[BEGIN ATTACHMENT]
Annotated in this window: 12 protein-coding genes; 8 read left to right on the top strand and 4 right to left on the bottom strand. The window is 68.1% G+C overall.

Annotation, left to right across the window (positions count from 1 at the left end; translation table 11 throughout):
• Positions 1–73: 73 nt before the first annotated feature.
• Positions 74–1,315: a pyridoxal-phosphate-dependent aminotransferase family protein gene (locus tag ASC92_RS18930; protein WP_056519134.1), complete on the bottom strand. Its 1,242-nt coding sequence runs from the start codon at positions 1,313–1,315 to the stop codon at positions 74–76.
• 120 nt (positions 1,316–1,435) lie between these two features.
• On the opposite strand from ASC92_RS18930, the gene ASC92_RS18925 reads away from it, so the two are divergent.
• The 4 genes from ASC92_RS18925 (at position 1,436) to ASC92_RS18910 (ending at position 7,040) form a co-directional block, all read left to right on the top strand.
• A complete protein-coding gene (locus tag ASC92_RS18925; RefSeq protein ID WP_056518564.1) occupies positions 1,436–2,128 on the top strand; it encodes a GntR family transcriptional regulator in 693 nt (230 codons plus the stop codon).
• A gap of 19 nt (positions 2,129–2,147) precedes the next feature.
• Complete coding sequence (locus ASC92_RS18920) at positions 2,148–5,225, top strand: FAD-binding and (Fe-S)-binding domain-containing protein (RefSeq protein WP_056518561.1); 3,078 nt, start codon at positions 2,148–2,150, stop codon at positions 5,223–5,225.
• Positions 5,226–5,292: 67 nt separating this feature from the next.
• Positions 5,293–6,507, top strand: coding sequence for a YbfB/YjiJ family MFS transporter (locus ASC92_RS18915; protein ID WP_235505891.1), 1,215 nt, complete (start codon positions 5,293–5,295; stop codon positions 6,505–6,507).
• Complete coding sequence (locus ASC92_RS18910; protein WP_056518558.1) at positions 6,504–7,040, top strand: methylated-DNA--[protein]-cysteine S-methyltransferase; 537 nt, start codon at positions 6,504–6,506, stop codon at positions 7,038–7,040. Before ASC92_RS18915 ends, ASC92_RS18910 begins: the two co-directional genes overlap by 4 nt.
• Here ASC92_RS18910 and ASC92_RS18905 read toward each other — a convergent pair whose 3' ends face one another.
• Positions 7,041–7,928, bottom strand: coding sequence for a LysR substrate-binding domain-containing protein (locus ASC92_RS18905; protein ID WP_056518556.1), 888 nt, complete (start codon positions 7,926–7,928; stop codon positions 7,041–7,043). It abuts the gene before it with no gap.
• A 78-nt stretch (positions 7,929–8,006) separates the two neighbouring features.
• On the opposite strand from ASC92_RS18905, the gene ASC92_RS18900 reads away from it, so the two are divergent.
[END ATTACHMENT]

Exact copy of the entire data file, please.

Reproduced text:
Annotated in this window: 12 protein-coding genes; 8 read left to right on the top strand and 4 right to left on the bottom strand. The window is 68.1% G+C overall.

Annotation, left to right across the window (positions count from 1 at the left end; translation table 11 throughout):
• Positions 1–73: 73 nt before the first annotated feature.
• Positions 74–1,315: a pyridoxal-phosphate-dependent aminotransferase family protein gene (locus tag ASC92_RS18930; protein WP_056519134.1), complete on the bottom strand. Its 1,242-nt coding sequence runs from the start codon at positions 1,313–1,315 to the stop codon at positions 74–76.
• 120 nt (positions 1,316–1,435) lie between these two features.
• On the opposite strand from ASC92_RS18930, the gene ASC92_RS18925 reads away from it, so the two are divergent.
• The 4 genes from ASC92_RS18925 (at position 1,436) to ASC92_RS18910 (ending at position 7,040) form a co-directional block, all read left to right on the top strand.
• A complete protein-coding gene (locus tag ASC92_RS18925; RefSeq protein ID WP_056518564.1) occupies positions 1,436–2,128 on the top strand; it encodes a GntR family transcriptional regulator in 693 nt (230 codons plus the stop codon).
• A gap of 19 nt (positions 2,129–2,147) precedes the next feature.
• Complete coding sequence (locus ASC92_RS18920) at positions 2,148–5,225, top strand: FAD-binding and (Fe-S)-binding domain-containing protein (RefSeq protein WP_056518561.1); 3,078 nt, start codon at positions 2,148–2,150, stop codon at positions 5,223–5,225.
• Positions 5,226–5,292: 67 nt separating this feature from the next.
• Positions 5,293–6,507, top strand: coding sequence for a YbfB/YjiJ family MFS transporter (locus ASC92_RS18915; protein ID WP_235505891.1), 1,215 nt, complete (start codon positions 5,293–5,295; stop codon positions 6,505–6,507).
• Complete coding sequence (locus ASC92_RS18910; protein WP_056518558.1) at positions 6,504–7,040, top strand: methylated-DNA--[protein]-cysteine S-methyltransferase; 537 nt, start codon at positions 6,504–6,506, stop codon at positions 7,038–7,040. Before ASC92_RS18915 ends, ASC92_RS18910 begins: the two co-directional genes overlap by 4 nt.
• Here ASC92_RS18910 and ASC92_RS18905 read toward each other — a convergent pair whose 3' ends face one another.
• Positions 7,041–7,928, bottom strand: coding sequence for a LysR substrate-binding domain-containing protein (locus ASC92_RS18905; protein ID WP_056518556.1), 888 nt, complete (start codon positions 7,926–7,928; stop codon positions 7,041–7,043). It abuts the gene before it with no gap.
• A 78-nt stretch (positions 7,929–8,006) separates the two neighbouring features.
• On the opposite strand from ASC92_RS18905, the gene ASC92_RS18900 reads away from it, so the two are divergent.